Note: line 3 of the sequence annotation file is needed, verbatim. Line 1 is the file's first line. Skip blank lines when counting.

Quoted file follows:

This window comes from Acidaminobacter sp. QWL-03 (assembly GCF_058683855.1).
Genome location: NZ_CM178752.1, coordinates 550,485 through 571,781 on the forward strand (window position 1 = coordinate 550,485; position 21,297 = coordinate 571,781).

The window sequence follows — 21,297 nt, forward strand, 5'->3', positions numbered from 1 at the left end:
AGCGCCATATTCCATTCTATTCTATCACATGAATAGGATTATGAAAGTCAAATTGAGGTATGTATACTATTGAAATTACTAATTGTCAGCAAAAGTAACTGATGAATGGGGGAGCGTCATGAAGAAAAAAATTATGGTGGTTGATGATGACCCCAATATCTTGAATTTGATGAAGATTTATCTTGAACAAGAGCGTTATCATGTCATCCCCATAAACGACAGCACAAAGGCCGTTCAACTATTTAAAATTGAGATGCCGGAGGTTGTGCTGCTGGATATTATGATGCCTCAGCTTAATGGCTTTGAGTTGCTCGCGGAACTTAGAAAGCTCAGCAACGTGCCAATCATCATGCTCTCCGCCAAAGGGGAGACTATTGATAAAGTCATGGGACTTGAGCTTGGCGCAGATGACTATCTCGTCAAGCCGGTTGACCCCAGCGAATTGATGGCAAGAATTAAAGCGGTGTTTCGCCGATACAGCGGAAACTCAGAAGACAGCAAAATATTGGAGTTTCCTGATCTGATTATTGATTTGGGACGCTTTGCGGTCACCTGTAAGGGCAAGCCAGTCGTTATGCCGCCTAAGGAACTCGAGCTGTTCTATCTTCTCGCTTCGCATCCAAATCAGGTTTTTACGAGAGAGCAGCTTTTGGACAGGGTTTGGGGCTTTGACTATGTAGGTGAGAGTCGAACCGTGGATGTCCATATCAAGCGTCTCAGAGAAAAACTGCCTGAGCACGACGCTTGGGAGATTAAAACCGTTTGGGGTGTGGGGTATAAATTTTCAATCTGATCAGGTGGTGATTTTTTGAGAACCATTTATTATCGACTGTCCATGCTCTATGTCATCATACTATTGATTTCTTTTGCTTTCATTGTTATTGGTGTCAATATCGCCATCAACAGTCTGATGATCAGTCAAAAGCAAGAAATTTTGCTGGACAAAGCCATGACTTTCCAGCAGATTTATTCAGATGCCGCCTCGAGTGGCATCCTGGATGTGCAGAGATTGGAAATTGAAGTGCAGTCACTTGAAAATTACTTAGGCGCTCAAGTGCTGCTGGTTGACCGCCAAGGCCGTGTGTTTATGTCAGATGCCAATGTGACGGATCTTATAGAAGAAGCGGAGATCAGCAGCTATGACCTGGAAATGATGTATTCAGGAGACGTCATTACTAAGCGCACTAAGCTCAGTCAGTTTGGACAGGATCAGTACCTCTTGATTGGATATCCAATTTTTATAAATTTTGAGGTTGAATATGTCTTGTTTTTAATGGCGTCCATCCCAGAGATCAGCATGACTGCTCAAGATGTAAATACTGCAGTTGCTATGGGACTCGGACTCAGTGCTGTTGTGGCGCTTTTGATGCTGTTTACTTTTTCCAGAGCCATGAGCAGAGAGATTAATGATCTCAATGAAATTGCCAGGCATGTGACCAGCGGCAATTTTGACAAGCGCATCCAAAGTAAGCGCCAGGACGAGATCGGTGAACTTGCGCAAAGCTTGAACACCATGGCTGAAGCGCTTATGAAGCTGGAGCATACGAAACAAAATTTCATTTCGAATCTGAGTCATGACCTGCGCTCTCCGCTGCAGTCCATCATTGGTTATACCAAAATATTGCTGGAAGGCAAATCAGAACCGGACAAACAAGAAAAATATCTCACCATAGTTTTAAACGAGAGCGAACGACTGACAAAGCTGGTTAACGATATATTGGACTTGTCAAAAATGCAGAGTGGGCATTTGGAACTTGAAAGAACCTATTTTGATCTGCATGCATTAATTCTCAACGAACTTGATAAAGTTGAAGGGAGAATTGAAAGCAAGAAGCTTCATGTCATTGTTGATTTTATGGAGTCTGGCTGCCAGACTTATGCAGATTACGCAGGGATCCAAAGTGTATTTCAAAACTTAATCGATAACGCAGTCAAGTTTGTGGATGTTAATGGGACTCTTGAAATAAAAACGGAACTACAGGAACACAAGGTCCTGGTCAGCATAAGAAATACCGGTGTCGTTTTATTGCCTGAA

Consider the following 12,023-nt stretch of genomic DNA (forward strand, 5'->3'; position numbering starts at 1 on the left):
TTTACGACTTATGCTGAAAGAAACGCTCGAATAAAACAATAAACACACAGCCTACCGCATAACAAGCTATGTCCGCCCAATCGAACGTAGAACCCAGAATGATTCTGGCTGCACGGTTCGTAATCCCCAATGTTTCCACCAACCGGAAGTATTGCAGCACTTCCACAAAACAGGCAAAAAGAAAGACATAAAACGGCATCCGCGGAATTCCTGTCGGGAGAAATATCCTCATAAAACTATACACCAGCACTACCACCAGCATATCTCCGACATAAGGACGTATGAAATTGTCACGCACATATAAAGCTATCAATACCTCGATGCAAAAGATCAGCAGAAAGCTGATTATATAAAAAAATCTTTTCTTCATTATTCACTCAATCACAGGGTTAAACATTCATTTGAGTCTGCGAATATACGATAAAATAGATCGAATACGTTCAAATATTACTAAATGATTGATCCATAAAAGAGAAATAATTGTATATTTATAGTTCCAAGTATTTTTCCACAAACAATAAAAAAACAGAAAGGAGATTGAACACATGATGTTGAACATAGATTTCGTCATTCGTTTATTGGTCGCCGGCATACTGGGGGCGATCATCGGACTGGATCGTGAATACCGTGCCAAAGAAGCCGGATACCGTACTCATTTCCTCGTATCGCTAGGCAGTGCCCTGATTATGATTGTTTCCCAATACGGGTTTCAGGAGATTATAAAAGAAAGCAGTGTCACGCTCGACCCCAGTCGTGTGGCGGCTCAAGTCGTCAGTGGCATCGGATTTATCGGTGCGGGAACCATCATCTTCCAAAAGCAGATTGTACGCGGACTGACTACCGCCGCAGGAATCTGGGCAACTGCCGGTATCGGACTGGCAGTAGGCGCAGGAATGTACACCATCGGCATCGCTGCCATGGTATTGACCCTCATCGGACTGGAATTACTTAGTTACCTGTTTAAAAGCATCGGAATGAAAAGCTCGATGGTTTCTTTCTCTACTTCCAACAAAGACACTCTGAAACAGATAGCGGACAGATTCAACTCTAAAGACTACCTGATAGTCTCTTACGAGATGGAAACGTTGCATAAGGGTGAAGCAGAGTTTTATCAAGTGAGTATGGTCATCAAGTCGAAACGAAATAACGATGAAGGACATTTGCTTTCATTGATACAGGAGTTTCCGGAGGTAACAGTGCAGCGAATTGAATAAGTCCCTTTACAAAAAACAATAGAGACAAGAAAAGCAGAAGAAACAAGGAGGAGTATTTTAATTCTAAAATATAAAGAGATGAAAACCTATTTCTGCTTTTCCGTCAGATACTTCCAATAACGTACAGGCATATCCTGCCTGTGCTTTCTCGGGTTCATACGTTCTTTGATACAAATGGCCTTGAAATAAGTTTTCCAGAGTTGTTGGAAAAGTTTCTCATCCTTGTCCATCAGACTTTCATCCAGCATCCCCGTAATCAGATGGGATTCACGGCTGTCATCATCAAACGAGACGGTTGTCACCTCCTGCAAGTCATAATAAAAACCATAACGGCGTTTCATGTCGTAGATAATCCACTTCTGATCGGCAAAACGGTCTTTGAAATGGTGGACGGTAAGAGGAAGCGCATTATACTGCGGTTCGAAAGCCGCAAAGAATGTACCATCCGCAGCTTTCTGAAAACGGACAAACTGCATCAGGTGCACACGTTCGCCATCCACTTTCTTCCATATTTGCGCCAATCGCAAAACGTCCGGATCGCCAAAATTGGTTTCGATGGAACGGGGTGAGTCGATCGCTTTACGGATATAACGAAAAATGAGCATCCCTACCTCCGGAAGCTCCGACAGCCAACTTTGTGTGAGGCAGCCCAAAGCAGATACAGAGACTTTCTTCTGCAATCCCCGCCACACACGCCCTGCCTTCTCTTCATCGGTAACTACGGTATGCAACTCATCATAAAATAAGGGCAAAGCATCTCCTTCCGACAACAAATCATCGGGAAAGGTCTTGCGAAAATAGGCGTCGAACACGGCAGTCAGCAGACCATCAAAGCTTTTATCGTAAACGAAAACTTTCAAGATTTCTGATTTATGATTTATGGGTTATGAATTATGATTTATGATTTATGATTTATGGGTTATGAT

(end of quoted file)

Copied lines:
The window sequence follows — 21,297 nt, forward strand, 5'->3', positions numbered from 1 at the left end: